JOHANNESBURG (Reuters) – South Africa’s rand opened stronger on Friday and was on course for gains of roughly 2% against the dollar this week, after the first current account surplus in 17 years and an upbeat U.S. jobs report.
At 0650 GMT, the rand traded at 16.9350 versus the dollar, around 0.3% firmer than its previous close.
Government bonds were flat, with the yield on the 2030 bond at 9.27%.
On Thursday, central bank data showed a 1.3% of gross domestic product (GDP) surplus on the current account, which has long been a sore spot for Africa’s most industrialised economy. That added to optimism from the U.S. economy creating jobs at a record clip in June.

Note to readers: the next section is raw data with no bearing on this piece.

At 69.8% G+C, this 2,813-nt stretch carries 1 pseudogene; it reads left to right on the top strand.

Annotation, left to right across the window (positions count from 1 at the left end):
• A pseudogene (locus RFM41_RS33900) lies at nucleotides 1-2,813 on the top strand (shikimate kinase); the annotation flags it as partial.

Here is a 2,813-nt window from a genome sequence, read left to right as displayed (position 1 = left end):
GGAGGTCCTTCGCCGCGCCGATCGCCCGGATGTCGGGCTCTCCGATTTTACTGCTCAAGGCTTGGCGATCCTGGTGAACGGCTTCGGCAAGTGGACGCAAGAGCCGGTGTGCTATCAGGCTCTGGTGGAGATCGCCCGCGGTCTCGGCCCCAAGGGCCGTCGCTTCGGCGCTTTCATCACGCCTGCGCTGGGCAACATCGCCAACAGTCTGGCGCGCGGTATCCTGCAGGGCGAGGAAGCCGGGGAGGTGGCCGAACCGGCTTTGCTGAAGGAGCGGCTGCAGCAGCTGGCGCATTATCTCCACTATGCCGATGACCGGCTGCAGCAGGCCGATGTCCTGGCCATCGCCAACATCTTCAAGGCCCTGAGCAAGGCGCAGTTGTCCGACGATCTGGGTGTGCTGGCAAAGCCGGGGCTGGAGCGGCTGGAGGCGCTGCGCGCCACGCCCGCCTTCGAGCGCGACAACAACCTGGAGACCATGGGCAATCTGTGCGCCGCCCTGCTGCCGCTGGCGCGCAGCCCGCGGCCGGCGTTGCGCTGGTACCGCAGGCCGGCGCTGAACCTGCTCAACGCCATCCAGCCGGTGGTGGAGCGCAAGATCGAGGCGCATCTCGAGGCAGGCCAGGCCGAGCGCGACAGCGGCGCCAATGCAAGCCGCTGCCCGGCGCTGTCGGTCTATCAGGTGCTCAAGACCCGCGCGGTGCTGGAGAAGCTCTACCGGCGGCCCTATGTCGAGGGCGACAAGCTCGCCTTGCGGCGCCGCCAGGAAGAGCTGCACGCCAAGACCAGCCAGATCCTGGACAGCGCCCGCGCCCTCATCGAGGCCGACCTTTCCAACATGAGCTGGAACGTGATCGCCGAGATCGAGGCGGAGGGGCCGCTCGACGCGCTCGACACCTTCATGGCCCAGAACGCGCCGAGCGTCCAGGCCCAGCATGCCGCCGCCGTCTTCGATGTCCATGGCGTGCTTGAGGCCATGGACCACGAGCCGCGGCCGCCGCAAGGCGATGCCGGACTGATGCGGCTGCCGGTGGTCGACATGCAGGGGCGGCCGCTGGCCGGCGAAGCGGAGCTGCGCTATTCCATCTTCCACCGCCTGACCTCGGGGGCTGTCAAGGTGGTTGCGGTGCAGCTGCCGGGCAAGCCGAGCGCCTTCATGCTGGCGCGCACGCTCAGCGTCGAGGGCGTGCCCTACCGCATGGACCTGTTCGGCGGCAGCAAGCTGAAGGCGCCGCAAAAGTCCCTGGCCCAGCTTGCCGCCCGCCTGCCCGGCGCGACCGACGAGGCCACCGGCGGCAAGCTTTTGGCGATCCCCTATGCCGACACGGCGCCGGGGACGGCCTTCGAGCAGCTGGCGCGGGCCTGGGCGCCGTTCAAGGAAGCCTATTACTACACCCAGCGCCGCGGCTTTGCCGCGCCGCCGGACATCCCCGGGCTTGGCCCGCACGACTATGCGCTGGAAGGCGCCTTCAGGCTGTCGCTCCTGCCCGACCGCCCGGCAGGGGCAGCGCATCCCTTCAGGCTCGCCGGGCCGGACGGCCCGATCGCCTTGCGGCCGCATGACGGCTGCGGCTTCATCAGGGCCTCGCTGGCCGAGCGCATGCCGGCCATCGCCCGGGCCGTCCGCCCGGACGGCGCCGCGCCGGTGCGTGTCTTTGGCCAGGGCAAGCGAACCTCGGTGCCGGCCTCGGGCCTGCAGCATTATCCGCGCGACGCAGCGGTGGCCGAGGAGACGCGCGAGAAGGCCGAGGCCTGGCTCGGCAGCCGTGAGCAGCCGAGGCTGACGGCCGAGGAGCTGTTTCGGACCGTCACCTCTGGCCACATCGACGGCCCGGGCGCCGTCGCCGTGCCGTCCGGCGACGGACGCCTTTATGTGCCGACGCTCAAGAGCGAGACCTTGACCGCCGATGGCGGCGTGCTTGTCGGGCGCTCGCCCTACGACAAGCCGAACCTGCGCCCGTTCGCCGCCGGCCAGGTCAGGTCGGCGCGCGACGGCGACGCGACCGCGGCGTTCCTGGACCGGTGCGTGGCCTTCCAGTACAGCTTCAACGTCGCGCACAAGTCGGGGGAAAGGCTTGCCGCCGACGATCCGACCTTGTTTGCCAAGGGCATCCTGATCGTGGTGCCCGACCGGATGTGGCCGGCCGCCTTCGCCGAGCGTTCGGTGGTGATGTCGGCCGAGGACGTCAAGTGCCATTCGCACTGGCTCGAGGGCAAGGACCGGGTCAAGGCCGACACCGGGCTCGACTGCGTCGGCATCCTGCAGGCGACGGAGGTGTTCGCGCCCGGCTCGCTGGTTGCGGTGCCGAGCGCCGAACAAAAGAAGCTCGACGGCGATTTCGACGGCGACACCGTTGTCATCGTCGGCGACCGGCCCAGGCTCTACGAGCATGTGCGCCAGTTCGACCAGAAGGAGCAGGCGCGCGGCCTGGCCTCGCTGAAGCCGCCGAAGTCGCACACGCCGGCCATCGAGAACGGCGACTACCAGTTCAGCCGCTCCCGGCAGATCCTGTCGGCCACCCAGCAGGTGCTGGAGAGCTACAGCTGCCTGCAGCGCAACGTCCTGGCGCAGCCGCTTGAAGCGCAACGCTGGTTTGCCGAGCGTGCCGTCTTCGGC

Although the rand has enjoyed a good week, it is still down some 17% against the U.S. currency so far this year, partly a reflection of deep-seated concerns about the health of domestic public finances.
The finance ministry predicts a deficit on its main budget of more than 14% of GDP this fiscal year and an economic contraction of over 7% in 2020. An economic recession that began last year deepened in the first quarter, before the coronavirus crisis really took hold, data showed this week.